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The House is Falling: Suffering the Consequences of Neglect

Author: Sue Pivetta

Date: 2011-03-15
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Every November for the last four years I have attended a retreat. The first year Jane came wishing to lose weight, Andrea had a problem with her husband, Tom wanted to quit smoking. The first year every per- son sincerely wanted to change, and the second year, and the third year and the fourth year, they sincerely wanted to change. Nobody has changed. So Jane still suffers from low self-esteem, she seems to get bigger each time we see her. Andrea can’t leave Keith and they’re both miserable — now Andrea is having an affair. Tom has some nerve health thing going on and still smokes. So, again we are reminded that ‘nothing changes if nothing changes’. And even worse, things do deteriorate if neglected.

Deteriorate is a harsh word, and certainly our Comm Centers are not deteriorating — no, on the contrary — most Comm Centers are beautiful, well equipped and well done with cutting edge technology, chairs consoles, CAD and beautiful décor. Yet the house is falling and it’s not Chicken Little crying foul.

The house is our human resources, but they aren’t applying and they aren’t staying.

This house is dilapidated and in serious need of repair. The roof is leaking, the yard has weeds, mice and ants are everywhere, the plumbing is clogged, the carpets are tragic, the windows let in the cold, and the fireplace can’t be used because it smokes you out.

There is not just one problem that is easy to solve in the 9-1-1 industry. There are many areas in need of repair, here are some thoughts:

It is no mystery that the pay is at times inadequate. Inadequate to attract good candidates, inadequate to keep good employees, inadequate to enable workers to feel valued or heard. They (whoever they are) claim pay isn’t what matters, just like other human services jobs such as counseling, caring for the mentally ill.  True maybe — the pay in itself probably would not be the reason people don’t come and people don’t stay.  Like many chemicals, alone they are not toxic, but combined with other chemicals they can be deadly.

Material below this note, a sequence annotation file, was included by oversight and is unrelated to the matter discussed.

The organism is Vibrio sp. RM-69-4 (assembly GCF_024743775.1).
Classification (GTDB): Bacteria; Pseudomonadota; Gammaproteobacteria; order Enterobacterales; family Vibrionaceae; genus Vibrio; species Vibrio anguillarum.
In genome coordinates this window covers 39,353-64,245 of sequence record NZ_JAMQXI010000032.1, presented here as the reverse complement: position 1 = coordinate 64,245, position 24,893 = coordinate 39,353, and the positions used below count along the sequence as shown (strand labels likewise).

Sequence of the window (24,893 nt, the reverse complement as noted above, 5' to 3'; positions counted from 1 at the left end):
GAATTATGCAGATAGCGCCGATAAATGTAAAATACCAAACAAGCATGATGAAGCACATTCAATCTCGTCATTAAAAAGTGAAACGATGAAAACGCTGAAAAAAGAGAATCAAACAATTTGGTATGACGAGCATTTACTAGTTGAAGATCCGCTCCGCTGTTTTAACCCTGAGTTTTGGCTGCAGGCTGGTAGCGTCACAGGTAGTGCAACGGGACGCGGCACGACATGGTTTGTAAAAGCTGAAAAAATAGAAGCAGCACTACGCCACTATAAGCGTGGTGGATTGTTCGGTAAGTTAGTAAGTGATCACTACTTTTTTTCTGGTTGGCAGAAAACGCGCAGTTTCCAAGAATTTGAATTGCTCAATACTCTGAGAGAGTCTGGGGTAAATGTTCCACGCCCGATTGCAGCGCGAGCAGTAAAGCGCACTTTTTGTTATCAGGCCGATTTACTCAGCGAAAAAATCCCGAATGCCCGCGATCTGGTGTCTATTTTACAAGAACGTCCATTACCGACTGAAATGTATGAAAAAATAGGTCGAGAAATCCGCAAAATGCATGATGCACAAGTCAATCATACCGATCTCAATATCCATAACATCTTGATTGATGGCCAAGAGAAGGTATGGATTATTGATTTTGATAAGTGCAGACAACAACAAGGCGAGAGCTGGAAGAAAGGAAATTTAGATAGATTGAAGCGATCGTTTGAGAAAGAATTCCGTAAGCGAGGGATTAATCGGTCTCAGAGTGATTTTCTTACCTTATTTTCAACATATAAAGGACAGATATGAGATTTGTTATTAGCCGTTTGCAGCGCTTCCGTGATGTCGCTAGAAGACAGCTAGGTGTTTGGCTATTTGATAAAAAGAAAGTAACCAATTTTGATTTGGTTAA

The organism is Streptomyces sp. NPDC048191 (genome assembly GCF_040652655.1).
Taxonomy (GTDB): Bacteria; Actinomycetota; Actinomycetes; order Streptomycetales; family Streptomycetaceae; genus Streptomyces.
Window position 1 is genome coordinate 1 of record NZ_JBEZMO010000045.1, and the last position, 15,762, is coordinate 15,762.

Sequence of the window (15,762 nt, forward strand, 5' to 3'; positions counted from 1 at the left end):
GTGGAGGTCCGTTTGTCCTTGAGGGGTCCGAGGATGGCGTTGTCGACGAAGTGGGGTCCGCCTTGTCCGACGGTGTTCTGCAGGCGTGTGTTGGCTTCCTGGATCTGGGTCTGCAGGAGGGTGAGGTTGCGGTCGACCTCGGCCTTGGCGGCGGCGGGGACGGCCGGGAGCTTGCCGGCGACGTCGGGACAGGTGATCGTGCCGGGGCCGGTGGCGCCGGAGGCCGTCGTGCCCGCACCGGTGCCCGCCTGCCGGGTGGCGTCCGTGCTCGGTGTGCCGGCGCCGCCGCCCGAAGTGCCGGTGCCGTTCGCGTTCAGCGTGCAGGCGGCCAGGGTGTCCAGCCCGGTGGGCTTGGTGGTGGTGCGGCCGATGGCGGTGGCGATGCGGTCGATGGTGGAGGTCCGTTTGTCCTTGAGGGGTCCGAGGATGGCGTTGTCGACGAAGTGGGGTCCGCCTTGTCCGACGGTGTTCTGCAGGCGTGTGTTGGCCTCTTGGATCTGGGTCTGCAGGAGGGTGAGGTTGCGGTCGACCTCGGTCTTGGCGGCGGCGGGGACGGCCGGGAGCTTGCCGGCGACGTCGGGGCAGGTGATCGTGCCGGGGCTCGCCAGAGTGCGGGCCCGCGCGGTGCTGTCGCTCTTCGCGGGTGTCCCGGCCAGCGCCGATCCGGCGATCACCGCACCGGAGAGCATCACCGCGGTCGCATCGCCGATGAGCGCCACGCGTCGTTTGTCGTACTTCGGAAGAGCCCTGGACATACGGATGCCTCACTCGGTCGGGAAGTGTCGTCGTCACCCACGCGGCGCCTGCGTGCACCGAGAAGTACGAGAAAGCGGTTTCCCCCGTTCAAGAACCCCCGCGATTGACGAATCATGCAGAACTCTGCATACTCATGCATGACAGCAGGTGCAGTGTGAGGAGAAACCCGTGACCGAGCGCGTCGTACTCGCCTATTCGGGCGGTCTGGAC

Inadequate pay +

  • inattention to recruiting — getting the wrong or no message out there to the right people.  Public safety responders have recruiters dedicated to hiring.
  • nurturing the public opinion that this is a ‘stressful’ job instead of ‘selling’ the rewards and reaching out to media.
  • permitting the job to BE that stressful instead of creative scheduling, childcare assistance, flexible work schedules.
  • sanctioning-training programs that do not care for adult learning needs to include simulation, improved evaluations, trained trainers.
  • closing the eyes to poor working atmosphere where historical problems create a negativity incubator for new hires.
  • de-valuing employees through poor attention to needs, erratic meetings, no course of action for conflict resolution.
  • valuing ‘effects’ and technology over people’s needs and challenges. Attend a public safety conference where 99% of the booths are selling technology.

One or two of these could be reasons why an agency is having a hiring or retention crisis.  Often challenges are about history.  Without purging history, leaders have a very hard time repairing the damage, getting rid of the pests, replacing the pipes, spending the money, putting in the labor and being patient and persistent with the process of rebuilding.

This may sounds a bit overwhelming — yet it is rare that even in the face of crisis administrators hesitate to reach out to specialists to help. And again, it’s perspective – it’s history.  They think they can paint, build, exterminate, repair without any professional help, such as consulting.  Maybe they can repair and rebuild, but meanwhile the leaking roof has now ruined the floor, the fireplace has started a fire, the ants bit the baby, Jane keeps getting bigger, Andrea is now in love with two people.

If CAD has a problem - no problem, call in a tech no matter what the cost.  Personnel downshifted, low morale, mistakes, depression and conflict – nature of the beast. DIY: paint, build, exterminate, repair without any professional assistance.  Have a meeting, memo, award or reward.  All better! The negativity returns, conflict is only quieted but not resolved, staff exits, and overtime increases.  Paint cannot repair a leaking pipe.  Transformational leadership creates permanent change.  Call in the experts who can identify the deeper structural needs.

Transformational rule: from the deep to the surface… by reordering, inserting, or deleting elements; a rule that converts deep structures into surface structures.

Leaders who have made a difference in this industry have the tenacity, resolve, and patience for permanent change.  These leaders have invested as much time and capital in the humans on the floor as they have in the CAD or chairs or consoles or lighting on the floor.  Is your center as appealing in the inside as it is on surface?

All problems have solutions but not all problems have people willing to do what it takes to solve them.


Sue Pivetta is president of Professional Pride, Inc.   She has worked in emergency communications since 1989 as a college instructor, consultant, workshop leader and author.   She teaches adult learning through her book and workshop The Exceptional Trainer.  Contact Sue through her website


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